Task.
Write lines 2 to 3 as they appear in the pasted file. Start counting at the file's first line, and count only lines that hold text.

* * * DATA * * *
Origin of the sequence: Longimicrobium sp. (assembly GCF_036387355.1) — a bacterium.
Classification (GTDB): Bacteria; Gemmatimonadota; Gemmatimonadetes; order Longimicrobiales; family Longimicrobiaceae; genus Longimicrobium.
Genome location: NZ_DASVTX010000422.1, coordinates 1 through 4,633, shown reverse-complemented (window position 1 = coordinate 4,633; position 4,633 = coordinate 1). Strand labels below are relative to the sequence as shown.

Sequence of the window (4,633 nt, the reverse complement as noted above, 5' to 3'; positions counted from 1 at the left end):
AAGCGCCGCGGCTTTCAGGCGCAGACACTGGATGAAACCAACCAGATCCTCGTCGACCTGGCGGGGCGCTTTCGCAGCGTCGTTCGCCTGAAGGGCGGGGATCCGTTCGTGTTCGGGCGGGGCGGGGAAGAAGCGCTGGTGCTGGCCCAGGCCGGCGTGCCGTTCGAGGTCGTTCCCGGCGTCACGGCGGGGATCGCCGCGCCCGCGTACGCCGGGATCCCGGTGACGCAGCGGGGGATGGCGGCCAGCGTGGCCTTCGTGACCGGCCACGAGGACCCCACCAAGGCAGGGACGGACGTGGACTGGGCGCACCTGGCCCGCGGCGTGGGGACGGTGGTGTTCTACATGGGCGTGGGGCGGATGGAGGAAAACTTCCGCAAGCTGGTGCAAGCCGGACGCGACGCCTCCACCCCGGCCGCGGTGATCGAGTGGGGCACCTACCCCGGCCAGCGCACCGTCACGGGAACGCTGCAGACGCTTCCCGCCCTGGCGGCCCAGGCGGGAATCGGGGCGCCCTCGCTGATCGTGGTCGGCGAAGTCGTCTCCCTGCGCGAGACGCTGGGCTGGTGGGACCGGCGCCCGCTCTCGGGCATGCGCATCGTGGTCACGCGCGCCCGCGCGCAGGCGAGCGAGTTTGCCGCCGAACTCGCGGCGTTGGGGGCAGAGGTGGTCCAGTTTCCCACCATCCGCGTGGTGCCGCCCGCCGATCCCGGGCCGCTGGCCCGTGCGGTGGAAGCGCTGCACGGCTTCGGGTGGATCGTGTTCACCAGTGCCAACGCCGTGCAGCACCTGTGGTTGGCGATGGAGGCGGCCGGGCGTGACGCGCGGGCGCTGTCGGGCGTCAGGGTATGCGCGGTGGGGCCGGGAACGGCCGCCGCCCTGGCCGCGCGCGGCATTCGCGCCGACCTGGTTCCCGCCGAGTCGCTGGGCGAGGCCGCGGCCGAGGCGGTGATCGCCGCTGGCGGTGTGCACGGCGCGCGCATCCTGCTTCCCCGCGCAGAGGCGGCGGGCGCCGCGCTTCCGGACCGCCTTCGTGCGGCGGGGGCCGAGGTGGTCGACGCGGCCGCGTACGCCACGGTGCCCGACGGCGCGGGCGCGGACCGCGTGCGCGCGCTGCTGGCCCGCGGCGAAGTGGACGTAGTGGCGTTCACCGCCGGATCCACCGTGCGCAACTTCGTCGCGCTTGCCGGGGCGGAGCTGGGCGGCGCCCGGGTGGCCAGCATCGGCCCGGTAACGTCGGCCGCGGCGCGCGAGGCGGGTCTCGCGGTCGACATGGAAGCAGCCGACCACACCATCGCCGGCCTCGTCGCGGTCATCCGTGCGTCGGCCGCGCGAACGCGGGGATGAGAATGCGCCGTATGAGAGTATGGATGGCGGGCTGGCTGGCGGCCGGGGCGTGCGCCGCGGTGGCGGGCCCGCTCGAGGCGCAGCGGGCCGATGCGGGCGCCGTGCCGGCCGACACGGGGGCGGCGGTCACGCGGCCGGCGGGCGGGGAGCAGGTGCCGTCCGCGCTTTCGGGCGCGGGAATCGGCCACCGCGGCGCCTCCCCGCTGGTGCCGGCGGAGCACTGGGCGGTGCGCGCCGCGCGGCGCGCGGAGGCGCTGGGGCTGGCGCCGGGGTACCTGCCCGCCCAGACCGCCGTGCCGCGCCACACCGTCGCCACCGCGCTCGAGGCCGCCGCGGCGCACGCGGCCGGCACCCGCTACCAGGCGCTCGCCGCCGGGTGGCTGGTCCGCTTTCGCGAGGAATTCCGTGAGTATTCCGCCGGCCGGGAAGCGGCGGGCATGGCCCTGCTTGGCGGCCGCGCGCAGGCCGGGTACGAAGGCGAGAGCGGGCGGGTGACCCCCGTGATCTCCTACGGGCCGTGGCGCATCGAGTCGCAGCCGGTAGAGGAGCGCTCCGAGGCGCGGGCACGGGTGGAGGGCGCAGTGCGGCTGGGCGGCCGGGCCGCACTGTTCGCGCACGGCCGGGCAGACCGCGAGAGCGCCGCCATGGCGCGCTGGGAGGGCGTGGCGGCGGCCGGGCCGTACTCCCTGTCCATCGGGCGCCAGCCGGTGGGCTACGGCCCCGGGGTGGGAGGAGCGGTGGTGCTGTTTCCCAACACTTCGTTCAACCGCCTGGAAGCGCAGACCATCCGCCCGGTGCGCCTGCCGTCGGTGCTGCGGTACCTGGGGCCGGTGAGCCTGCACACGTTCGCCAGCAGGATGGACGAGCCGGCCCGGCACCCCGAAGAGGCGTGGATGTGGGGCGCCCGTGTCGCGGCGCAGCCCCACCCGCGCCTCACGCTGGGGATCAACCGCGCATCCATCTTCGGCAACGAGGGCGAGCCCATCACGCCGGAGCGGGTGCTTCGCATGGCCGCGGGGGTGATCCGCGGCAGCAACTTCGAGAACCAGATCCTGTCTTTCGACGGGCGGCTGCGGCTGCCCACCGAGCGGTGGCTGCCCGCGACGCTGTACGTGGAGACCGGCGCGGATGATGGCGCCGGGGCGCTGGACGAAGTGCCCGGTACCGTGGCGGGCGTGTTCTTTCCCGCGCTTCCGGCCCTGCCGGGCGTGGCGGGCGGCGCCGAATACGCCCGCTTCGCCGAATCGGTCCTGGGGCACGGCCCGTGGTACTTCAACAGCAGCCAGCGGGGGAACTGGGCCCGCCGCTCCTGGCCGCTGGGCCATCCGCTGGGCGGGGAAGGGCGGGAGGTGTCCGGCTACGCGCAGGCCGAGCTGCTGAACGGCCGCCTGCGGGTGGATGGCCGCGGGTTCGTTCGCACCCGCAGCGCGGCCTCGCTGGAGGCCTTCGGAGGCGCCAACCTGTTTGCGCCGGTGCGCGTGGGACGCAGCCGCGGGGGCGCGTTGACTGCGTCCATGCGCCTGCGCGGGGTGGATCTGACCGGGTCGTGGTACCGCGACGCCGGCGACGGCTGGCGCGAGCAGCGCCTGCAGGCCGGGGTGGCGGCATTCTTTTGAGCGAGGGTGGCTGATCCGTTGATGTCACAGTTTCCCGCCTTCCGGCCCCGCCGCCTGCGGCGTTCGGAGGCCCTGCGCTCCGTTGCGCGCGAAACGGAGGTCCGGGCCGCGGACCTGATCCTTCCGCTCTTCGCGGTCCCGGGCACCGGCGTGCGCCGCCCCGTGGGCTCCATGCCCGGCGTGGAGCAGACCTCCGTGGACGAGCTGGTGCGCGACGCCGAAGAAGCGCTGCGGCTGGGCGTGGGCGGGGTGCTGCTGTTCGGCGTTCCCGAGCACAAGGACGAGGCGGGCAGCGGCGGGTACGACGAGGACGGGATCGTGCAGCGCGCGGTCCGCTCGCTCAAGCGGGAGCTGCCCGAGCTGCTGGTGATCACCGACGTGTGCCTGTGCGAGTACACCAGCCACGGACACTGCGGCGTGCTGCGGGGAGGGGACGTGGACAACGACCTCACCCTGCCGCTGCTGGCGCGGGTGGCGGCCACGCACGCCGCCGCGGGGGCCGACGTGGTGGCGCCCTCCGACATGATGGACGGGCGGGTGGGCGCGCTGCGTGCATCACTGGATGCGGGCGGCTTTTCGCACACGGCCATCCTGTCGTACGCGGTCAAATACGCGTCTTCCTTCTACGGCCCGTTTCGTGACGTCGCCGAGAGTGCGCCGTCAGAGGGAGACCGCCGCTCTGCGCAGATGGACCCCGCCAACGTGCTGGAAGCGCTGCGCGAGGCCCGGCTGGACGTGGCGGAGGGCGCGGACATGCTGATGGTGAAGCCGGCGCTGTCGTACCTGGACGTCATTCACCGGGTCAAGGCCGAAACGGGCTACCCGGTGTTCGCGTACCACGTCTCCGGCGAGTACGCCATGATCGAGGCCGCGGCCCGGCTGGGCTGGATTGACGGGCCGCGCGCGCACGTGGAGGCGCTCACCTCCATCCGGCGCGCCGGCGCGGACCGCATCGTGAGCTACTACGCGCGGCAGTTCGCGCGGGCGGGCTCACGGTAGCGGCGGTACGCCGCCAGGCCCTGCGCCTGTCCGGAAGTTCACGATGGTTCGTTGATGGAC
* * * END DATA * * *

Classification (GTDB): Bacteria; Gemmatimonadota; Gemmatimonadetes; order Longimicrobiales; family Longimicrobiaceae; genus Longimicrobium.
Genome location: NZ_DASVTX010000422.1, coordinates 1 through 4,633, shown reverse-complemented (window position 1 = coordinate 4,633; position 4,633 = coordinate 1). Strand labels below are relative to the sequence as shown.